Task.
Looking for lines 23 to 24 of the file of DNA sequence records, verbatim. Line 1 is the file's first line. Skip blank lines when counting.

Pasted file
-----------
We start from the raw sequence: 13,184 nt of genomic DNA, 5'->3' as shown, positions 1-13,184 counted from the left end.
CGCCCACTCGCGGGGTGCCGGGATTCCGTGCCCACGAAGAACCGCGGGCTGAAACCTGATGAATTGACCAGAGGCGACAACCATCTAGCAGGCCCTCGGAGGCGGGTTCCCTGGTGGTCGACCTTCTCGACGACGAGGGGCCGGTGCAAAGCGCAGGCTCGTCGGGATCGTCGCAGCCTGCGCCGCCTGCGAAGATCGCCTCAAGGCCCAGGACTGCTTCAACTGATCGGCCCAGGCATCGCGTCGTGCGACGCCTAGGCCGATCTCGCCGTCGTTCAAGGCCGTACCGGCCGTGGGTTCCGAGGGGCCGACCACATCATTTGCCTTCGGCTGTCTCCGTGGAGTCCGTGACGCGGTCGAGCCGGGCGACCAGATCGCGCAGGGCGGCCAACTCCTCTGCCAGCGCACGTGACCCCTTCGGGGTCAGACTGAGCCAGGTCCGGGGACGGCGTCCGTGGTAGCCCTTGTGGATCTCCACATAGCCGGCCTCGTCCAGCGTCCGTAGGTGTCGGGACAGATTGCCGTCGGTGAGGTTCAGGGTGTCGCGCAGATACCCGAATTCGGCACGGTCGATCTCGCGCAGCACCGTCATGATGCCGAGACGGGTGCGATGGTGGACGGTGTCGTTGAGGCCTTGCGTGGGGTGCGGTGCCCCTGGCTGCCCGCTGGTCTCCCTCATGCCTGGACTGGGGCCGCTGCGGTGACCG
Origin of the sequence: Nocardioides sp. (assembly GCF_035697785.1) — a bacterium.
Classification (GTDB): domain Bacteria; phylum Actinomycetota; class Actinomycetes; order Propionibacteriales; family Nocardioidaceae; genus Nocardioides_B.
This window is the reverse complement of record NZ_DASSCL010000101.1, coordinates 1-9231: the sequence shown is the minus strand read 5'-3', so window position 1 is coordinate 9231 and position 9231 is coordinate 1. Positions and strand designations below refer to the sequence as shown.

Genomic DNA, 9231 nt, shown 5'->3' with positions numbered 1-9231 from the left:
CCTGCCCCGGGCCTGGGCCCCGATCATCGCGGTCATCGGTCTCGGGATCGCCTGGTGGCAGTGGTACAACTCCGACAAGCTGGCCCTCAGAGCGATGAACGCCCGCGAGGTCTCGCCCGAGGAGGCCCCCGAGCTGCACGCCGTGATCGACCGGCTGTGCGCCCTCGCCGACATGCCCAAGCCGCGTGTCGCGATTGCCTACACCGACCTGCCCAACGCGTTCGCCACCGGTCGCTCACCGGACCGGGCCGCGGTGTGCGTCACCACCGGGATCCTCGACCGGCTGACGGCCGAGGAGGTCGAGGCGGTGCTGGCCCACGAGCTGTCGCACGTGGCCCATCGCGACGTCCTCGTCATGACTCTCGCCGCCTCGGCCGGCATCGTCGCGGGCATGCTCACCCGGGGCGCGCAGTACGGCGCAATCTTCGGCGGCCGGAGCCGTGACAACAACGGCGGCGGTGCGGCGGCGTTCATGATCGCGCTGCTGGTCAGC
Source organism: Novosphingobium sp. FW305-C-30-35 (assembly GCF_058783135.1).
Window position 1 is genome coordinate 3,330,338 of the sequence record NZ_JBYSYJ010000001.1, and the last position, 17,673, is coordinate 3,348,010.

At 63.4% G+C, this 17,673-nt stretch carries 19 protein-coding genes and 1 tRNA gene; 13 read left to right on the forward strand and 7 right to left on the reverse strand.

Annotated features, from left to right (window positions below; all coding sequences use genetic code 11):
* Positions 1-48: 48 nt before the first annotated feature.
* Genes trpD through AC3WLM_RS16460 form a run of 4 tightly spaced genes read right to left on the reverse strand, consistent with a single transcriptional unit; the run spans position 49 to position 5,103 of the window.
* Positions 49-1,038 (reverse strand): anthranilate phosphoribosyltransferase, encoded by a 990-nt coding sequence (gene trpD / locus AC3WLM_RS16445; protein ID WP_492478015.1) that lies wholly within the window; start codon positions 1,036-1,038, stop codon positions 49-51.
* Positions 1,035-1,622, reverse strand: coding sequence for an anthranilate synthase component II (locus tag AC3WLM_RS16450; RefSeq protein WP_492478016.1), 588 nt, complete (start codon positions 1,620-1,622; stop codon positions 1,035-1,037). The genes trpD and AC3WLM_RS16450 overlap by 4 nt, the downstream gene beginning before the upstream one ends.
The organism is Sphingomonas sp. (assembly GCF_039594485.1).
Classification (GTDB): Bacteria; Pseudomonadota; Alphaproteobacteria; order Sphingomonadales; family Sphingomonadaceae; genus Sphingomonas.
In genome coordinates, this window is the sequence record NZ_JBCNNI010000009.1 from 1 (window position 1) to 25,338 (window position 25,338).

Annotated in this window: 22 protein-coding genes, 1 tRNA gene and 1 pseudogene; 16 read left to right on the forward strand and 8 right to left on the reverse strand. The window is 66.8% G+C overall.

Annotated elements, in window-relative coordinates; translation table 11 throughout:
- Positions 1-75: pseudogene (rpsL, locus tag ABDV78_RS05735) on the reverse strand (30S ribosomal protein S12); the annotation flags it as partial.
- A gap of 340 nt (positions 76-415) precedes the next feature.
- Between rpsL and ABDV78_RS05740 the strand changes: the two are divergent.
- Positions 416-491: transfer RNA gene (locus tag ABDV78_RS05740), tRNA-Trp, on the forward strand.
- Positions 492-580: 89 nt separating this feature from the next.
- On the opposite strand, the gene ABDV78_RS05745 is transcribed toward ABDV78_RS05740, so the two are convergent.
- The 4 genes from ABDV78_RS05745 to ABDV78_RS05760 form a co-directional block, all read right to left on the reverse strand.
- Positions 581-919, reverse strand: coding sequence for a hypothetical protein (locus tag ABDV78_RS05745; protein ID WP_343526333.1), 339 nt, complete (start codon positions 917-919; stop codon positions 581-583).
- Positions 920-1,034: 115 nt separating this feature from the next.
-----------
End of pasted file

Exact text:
- Between rpsL and ABDV78_RS05740 the strand changes: the two are divergent.
- Positions 416-491: transfer RNA gene (locus tag ABDV78_RS05740), tRNA-Trp, on the forward strand.